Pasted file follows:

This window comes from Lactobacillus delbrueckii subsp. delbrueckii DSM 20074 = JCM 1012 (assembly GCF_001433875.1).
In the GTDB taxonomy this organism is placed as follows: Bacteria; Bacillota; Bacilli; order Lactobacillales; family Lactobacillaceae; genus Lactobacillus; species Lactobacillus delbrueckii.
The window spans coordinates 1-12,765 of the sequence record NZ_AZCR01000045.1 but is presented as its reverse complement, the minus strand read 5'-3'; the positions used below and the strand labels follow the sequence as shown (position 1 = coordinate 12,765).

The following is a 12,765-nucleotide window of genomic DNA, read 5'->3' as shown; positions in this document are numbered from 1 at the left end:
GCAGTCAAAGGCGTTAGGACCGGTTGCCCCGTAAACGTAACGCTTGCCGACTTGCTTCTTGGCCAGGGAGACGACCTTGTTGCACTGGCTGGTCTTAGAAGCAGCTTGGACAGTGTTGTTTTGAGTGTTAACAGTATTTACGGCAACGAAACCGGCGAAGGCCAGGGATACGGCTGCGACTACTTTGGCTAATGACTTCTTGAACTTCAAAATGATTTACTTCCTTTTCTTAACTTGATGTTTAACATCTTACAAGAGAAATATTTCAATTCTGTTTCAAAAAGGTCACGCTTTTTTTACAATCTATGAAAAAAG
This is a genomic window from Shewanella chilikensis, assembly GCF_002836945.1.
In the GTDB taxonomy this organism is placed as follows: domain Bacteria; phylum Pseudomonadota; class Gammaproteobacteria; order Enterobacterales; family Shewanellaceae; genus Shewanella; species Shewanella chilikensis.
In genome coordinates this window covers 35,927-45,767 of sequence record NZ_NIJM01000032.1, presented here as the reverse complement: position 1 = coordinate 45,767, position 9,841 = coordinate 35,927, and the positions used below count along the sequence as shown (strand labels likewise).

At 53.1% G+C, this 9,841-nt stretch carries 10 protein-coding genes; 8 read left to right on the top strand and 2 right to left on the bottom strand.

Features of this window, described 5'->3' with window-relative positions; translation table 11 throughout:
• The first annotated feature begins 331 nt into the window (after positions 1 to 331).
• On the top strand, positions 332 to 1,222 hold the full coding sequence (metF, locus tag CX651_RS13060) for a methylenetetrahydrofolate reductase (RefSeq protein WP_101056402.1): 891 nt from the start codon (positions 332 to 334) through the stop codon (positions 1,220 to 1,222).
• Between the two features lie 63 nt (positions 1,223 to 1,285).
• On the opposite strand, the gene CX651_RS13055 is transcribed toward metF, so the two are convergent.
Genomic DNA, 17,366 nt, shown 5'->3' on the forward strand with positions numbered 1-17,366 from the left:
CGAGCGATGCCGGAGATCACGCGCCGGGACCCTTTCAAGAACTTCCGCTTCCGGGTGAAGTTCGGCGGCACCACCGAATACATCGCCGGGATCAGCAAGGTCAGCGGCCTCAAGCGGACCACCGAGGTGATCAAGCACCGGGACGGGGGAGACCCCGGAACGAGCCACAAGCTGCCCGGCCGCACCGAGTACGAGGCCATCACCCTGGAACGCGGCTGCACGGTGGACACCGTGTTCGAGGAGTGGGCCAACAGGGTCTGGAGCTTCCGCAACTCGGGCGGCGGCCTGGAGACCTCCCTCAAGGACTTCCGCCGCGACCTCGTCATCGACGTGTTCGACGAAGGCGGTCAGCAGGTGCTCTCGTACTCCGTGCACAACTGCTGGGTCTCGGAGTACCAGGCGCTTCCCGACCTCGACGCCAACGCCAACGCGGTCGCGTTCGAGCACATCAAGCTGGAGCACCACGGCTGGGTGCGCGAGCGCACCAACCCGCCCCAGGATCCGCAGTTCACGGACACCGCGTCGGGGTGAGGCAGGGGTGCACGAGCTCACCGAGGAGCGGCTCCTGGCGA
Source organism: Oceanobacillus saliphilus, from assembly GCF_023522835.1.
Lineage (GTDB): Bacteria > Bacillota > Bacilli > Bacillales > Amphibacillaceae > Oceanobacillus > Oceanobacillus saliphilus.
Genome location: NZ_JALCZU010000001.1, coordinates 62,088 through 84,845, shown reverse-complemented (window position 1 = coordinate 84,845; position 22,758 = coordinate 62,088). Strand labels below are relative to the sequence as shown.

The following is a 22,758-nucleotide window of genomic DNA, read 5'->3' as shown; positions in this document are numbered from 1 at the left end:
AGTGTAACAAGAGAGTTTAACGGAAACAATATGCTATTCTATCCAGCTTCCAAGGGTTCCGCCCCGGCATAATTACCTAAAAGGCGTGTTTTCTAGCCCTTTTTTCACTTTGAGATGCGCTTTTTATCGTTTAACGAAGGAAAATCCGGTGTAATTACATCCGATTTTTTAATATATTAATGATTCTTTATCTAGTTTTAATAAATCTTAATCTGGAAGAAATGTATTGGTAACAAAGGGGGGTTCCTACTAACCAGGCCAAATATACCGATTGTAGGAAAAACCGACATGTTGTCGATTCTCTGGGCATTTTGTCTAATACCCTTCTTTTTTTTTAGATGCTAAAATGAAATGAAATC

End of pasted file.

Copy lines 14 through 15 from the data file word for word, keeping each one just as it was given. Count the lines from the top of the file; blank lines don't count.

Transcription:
• On the opposite strand, the gene CX651_RS13055 is transcribed toward metF, so the two are convergent.
Genomic DNA, 17,366 nt, shown 5'->3' on the forward strand with positions numbered 1-17,366 from the left: